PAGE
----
Aparicio, Luis (1934–)

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Aparicio, Luis (1934–)

Luis Aparicio, born Luis Ernesto Aparicio Montiel, was a baseball player who became the model for durability and stellar play as a major league shortstop. A native of Maracaibo, Venezuela, Aparicio came from a baseball family: His father was a legendary shortstop and owned a professional club.

Rising through the ranks of Venezuelan baseball, Aparicio was signed by the Chicago White Sox, and he made his major league debut with that team in 1956. That year he led the American League in stolen bases and was named the major league Rookie of the Year. He was the American League stolen base leader for his first nine consecutive seasons (1956–1964). In his career he won nine Gold Glove trophies and played in ten All-Star games. He concluded his career in 1973, having played 2,581 games at shortstop, which at that time then ranked him first on the all-time list at that position. He also ended his career as the all-time shortstop leader in assists, double plays, putouts, and chances. In 1984 Aparicio was inducted into the Baseball Hall of Fame.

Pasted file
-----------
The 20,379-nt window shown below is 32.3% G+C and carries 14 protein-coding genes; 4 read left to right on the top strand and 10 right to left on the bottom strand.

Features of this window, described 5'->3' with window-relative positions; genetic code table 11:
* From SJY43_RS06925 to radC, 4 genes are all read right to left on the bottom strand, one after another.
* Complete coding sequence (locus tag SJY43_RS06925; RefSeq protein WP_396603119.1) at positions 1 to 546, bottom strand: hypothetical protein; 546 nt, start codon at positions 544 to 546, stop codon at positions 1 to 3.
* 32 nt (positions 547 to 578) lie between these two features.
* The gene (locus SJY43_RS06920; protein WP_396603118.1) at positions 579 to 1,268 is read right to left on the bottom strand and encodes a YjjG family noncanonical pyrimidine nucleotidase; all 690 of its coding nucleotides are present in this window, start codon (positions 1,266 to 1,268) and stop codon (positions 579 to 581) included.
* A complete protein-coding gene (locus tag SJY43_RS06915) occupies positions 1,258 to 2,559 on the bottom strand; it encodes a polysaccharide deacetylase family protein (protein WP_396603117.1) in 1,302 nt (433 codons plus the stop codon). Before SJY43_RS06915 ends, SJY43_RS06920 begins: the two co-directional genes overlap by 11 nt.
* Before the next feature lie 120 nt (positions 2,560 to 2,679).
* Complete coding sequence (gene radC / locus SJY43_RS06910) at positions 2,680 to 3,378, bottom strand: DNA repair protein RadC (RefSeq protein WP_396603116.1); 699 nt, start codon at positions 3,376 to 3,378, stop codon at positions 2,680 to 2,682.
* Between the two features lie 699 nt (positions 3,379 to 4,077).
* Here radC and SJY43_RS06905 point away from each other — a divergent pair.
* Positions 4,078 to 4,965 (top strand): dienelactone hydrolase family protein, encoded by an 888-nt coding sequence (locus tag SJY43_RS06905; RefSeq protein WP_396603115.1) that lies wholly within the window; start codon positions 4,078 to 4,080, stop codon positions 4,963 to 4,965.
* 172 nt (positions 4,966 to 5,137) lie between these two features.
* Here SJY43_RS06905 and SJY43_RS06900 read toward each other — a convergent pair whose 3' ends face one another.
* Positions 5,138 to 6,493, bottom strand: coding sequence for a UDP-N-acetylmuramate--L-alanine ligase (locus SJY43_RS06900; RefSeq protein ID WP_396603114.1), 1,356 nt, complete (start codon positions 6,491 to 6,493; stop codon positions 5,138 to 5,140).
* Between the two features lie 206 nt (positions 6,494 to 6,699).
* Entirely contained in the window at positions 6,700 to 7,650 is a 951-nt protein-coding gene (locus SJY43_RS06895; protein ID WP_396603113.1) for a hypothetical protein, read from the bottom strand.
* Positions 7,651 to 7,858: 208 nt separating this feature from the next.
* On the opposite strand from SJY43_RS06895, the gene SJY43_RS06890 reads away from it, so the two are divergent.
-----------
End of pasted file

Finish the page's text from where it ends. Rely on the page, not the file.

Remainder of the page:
See alsoSports .


Bjarkman, Peter C. Baseball with a Latin Beat: A History of the Latin American Game. Jefferson, NC: McFarland, 1994.

Regalado, Samuel O. Viva Baseball! Latin Major Leaguers and Their Special Hunger. Urbana: University of Illinois Press, 1998.

Wendel, Tim. The New Face of Baseball: The One-Hundred-Year Rise and Triumph of Latinos in America's Favorite Sport. New York: Rayo, 2003.

                                 Samuel O. Regalado